Student collects Wi-Fi data around UD campus
Published: Tuesday, May 15, 2012
Updated: Tuesday, May 15, 2012 06:05
Despite the positives of wardriving, Li said there are some legal and ethical considerations as well.
“Wardriving really lies at the borderline between privacy and public information, which I believe is true at the personal level and business level,” he said. “At the essence, wardriving relies on the technical impossibility of containing a private wireless network. But does the mere reluctant release of basic information about a network indicate that the owner should be deprived of all privacy associated with such networks? I doubt it.”
Bohacek on the other hand, said he does not think there is anything wrong with wardriving and added that people would benefit globally if they begin to share networks and information.
He said his only concern is once an open network is found through wardriving, information obtained can be employed to use that network. He said the problem lies in the actions of a few people who may use open networks for illegal activity, such as downloading pirated videos or music for which the owner of the network would be held responsible.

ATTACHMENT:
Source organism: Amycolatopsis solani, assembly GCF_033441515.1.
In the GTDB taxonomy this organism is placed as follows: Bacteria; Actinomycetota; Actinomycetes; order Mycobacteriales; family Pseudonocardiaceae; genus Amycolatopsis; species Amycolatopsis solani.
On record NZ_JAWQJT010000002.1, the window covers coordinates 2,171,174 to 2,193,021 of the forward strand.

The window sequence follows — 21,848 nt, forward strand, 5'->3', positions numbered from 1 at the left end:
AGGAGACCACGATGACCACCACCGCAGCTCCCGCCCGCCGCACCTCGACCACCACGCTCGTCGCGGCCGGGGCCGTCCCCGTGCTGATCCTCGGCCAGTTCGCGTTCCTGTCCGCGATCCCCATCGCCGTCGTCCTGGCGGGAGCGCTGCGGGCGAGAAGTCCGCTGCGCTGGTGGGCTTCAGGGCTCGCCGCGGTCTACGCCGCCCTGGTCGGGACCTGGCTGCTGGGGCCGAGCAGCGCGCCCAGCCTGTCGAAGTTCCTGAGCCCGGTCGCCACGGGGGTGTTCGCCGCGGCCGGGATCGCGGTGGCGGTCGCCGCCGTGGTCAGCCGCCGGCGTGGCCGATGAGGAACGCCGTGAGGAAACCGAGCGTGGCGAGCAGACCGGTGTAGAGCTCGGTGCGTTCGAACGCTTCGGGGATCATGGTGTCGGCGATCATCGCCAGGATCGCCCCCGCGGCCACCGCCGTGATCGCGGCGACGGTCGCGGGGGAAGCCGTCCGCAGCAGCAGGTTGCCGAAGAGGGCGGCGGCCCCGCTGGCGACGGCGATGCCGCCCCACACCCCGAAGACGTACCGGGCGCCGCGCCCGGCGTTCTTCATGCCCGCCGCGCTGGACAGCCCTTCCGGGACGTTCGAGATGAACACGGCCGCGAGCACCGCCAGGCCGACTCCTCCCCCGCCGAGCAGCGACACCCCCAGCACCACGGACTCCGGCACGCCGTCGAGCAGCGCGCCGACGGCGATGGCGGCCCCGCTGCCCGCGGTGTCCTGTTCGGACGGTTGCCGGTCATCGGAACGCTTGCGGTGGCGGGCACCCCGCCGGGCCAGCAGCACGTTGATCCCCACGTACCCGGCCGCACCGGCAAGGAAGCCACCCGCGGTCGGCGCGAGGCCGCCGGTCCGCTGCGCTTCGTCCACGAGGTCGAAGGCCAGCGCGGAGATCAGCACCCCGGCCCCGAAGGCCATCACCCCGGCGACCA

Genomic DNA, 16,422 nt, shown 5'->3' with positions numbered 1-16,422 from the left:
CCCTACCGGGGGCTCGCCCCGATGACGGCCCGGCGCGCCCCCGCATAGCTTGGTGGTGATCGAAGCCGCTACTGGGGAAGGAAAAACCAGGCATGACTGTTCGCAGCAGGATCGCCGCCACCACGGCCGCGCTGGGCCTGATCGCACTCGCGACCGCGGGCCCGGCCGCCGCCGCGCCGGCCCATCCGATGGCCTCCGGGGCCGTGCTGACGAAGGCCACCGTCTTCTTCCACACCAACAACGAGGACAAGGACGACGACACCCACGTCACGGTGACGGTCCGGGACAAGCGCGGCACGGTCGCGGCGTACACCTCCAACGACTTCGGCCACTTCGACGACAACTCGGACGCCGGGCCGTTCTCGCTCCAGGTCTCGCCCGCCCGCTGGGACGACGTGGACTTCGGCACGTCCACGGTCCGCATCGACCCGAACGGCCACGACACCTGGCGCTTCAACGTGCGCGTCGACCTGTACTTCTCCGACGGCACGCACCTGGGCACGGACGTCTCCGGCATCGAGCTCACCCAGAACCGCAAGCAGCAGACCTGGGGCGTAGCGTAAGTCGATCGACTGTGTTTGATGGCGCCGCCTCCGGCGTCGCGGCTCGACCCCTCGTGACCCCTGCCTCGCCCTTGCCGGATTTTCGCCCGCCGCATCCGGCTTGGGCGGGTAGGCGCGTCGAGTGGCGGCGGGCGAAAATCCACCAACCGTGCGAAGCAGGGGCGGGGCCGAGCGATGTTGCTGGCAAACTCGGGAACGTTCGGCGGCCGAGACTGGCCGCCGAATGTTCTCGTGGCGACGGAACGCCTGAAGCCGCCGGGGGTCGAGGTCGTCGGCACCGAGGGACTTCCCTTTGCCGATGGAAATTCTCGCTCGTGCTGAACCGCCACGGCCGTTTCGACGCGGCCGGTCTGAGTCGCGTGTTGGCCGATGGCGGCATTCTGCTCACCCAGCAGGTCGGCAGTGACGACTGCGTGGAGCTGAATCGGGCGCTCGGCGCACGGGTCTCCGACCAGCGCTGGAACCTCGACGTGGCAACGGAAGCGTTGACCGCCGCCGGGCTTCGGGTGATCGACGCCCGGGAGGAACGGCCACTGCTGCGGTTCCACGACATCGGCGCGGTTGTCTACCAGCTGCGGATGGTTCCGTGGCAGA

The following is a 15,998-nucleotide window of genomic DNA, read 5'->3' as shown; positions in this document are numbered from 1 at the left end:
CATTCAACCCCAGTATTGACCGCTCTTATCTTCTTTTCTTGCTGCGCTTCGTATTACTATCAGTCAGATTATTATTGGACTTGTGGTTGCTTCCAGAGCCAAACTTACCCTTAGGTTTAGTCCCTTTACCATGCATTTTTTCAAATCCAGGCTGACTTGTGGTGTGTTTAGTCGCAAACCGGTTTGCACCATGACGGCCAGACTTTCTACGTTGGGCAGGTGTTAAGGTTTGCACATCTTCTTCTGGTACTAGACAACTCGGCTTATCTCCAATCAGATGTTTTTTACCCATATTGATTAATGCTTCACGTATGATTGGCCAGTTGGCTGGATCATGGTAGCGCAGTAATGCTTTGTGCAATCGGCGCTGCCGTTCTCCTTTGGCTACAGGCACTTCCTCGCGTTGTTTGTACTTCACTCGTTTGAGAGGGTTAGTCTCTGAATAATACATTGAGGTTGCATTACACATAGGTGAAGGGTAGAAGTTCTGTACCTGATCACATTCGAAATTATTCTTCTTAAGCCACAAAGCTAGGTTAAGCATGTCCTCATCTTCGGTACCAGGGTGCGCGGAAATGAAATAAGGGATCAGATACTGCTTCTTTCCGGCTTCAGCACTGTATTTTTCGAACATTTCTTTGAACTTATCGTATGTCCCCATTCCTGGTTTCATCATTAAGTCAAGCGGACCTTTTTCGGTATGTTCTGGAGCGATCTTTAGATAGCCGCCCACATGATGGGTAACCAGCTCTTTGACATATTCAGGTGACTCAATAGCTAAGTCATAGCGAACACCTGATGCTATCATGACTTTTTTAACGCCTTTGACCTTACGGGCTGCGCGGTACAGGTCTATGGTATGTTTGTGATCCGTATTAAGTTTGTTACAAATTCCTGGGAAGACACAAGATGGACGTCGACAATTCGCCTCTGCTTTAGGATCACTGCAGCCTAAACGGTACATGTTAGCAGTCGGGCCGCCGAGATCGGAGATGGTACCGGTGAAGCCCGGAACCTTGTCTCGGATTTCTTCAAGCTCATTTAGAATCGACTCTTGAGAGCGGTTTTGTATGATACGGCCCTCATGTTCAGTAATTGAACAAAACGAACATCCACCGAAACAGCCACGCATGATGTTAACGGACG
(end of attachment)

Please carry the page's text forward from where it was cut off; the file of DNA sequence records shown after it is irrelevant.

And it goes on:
Li said that as of now, there are no laws which prohibit wardriving, but the privacy issues involved are still not well understood.
Lastner said he does not use information to gain access to open networks, and thus does not see wardriving as an illegal activity.
“This is completely legal,” Lastner said. “What would be illegal is if I was to hack into one of the networks.”
Maia McCabe contributed reporting to this article.